I’m not going to write about the fact that he was killed by a conspiracy, nor who the members were, nor their motives. It’s all on the record, for any who want to know. If I pieced it together by long widespread and judicious reading, you can too. Instead on this 50th anniversary of the crime, I want to look at Kennedy’s vision for the United States and for the world, as it can be deduced from his words and actions.
What didn’t happen can’t be mapped. But if you look at what he did in his short time, the man’s course can be plotted., and we can get a sense of what the nation and the world lost as a result of a criminal conspiracy to murder him, followed by another conspiracy to cover up the truth of who was responsible.
Continue reading Kennedy’s Vision (1) — Civil Rights
I have just finished re-reading How the Irish Saved Civilization, a book that raises in me alternations of admiration, exasperation, irritation and, ultimately, profound gratitude. I suppose that shouldn’t be surprising in a book written by an Irishman! 🙂
His final paragraph rises to brilliant, prophetic insight:
Perhaps history is always divided into Romans and Catholics – or, better, catholics. The Romans are the rich and powerful who run things their way and must always accrue more because they instinctively believe that there will never be enough to go around; the catholics, as their name implies, are universalists who instinctively believe that all humanity makes one family, that every human being is an equal child of God, and that God will provide. The twenty-first century, prophesied Malraux, will be spiritual or it will not be. If our civilization is to be saved – forget about our civilization, which, as Patrick would say, may pass “in a moment like a cloud or smoke that is scattered by the wind” – if we are to be saved, it will not be by Romans but by saints.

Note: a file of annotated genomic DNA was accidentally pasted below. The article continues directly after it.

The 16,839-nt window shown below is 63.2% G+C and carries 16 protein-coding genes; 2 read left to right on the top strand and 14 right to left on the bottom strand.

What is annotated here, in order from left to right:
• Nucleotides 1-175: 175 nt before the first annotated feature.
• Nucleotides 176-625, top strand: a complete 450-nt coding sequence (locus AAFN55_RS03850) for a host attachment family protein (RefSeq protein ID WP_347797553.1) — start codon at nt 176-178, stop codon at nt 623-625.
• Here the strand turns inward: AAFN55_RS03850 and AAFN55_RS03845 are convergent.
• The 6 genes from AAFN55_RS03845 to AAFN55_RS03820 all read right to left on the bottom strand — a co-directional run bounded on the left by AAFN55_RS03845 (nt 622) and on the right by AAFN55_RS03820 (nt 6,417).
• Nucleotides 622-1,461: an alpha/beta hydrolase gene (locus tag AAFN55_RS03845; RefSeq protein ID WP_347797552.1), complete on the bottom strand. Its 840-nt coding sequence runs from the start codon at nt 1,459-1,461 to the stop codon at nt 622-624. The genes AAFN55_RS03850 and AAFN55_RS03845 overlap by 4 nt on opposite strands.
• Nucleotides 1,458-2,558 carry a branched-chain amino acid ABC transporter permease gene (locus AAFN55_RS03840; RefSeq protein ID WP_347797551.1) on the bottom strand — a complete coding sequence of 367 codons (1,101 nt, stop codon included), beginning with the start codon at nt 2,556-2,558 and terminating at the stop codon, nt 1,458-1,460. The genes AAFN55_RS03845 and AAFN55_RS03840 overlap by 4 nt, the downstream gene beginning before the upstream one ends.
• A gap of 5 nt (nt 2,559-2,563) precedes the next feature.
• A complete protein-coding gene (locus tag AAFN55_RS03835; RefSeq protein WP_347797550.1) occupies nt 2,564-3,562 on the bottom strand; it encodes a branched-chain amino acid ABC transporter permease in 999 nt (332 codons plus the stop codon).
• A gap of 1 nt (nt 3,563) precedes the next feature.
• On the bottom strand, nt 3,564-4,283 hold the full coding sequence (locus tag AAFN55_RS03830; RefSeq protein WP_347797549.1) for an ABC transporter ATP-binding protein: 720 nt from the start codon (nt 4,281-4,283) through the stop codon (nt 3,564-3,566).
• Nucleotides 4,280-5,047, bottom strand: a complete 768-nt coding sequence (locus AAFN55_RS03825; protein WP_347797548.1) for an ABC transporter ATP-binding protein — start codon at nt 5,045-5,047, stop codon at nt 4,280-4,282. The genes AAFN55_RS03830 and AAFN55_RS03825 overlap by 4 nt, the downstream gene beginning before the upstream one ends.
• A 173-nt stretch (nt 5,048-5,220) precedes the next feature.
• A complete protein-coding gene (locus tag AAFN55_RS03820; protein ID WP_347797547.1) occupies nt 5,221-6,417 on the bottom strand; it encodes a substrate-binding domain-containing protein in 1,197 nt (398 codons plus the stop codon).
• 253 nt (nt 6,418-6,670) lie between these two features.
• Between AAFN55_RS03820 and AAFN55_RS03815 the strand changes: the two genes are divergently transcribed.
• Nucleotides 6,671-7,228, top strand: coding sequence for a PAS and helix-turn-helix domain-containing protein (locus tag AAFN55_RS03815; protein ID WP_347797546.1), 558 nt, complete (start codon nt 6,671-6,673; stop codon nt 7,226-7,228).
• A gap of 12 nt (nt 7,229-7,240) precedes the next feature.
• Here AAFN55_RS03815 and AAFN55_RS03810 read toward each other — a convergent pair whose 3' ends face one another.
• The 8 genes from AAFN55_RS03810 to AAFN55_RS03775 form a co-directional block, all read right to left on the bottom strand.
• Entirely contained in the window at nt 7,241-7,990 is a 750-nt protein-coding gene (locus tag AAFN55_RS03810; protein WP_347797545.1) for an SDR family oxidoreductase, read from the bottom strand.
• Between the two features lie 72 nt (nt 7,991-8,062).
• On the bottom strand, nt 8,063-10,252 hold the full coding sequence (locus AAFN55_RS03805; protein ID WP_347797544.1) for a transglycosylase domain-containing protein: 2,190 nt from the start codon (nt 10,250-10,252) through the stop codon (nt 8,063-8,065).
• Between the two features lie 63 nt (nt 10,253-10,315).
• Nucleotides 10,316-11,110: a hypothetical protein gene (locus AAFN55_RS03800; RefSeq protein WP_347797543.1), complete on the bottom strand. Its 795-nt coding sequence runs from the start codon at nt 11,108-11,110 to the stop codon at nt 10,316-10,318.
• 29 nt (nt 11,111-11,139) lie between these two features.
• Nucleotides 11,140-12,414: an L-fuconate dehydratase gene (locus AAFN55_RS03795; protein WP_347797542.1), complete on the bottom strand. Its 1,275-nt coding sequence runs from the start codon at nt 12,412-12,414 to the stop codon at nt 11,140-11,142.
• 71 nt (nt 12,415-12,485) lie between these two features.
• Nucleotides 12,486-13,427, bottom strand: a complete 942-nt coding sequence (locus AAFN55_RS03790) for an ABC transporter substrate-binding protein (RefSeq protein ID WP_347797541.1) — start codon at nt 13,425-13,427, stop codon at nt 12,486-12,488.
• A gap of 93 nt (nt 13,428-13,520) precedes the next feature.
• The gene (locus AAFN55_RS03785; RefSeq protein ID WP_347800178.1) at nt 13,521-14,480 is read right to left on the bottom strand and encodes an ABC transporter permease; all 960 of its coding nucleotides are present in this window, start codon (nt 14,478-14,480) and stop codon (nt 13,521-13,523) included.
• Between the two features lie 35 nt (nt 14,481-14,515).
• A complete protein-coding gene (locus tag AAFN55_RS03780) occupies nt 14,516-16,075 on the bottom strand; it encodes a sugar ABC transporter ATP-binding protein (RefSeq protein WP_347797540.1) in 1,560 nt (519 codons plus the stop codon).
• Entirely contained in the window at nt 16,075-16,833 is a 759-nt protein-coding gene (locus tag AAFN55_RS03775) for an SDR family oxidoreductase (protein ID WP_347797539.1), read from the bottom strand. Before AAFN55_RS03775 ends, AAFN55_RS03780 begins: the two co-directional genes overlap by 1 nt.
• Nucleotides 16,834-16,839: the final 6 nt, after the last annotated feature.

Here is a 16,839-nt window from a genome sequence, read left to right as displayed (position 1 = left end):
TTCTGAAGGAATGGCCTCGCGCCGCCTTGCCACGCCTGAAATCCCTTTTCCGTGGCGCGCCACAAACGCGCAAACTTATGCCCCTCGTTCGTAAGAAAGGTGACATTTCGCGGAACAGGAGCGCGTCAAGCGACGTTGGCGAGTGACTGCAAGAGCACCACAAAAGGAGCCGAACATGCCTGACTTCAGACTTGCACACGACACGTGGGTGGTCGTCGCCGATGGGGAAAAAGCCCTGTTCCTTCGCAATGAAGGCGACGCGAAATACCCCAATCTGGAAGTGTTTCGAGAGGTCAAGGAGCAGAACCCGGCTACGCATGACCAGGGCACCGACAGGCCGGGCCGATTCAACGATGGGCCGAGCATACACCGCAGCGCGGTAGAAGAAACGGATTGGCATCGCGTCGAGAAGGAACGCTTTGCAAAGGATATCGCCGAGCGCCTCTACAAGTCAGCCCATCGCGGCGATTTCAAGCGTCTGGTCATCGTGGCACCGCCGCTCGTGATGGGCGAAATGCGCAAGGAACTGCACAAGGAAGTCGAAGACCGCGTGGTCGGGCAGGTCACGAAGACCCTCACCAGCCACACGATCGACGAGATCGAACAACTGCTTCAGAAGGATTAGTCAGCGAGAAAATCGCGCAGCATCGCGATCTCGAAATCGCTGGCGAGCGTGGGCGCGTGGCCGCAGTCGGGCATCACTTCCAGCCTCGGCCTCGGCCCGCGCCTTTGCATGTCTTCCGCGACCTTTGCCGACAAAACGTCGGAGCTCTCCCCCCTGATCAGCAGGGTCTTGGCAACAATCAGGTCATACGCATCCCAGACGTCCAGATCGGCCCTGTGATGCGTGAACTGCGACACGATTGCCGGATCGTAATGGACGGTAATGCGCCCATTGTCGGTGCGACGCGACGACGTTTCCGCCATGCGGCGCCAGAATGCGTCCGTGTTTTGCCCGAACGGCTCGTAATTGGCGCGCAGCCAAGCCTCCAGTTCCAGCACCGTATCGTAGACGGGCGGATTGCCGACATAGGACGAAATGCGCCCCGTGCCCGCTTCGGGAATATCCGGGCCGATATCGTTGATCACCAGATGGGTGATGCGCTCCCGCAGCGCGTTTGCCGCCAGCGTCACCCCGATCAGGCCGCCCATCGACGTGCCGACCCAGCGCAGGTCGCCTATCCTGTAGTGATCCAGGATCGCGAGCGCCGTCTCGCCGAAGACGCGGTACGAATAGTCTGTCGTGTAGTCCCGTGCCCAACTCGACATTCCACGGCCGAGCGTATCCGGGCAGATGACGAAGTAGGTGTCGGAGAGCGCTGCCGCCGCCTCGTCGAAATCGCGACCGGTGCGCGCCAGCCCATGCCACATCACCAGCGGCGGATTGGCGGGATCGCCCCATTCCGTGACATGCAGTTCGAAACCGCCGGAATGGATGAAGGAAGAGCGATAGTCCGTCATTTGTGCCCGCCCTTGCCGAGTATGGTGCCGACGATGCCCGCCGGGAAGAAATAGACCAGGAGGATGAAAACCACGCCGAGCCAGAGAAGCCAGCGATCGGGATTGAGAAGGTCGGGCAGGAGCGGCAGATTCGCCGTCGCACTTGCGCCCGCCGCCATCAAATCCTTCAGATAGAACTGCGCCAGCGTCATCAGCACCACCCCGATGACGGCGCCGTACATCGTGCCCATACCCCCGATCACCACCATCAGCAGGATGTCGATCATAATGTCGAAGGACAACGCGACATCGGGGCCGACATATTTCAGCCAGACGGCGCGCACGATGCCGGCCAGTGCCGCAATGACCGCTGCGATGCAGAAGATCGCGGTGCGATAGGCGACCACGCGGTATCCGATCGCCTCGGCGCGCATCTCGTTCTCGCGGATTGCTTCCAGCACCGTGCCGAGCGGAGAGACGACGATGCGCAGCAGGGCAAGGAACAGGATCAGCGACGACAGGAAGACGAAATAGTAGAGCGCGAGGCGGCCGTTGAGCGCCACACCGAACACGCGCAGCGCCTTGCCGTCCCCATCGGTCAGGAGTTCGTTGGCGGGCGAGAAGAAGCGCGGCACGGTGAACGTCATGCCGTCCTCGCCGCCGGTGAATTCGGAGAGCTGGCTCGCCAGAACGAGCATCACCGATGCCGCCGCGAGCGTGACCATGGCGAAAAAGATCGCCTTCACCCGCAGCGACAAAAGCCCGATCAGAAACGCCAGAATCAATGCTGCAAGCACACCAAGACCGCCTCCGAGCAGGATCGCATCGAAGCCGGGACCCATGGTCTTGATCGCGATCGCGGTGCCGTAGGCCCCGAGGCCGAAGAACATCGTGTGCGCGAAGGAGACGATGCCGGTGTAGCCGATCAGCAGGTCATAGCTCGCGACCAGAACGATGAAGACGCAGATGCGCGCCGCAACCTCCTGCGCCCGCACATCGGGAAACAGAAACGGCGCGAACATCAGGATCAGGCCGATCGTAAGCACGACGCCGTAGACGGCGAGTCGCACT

How the Irish Saved Civilization, Thomas Cahill, pp 217-218
I found myself almost wanting to say “my friend Sylvia Beach,” because having read her memoir “Shakespeare & Co,” and having read how good she was to Papa (before he was Papa) and so many writers, I have become very fond of her.
MICHAEL VENTURA –
LETTERS AT 3AM
THE REVOLUTION WILL BE PRINTED
Austin Chronicle – Feb. 8, 2013
That headline has been digitally duplicated (plagiarized) from David Bjerklie’s essay in Time’s special edition: “100 New Scientific Discoveries.” Bjerklie’s headline says it all.
Three-dimensional manufacturing is the making of something out of practically nothing. This technology accelerates as we speak. Bjerklie reports that there is only one retail outlet that sells 3-D printers, MakerBot in New York City. Only one, but it sold 15,000 3-D printers by late 2012.
Continue reading Ventura: This really does change everything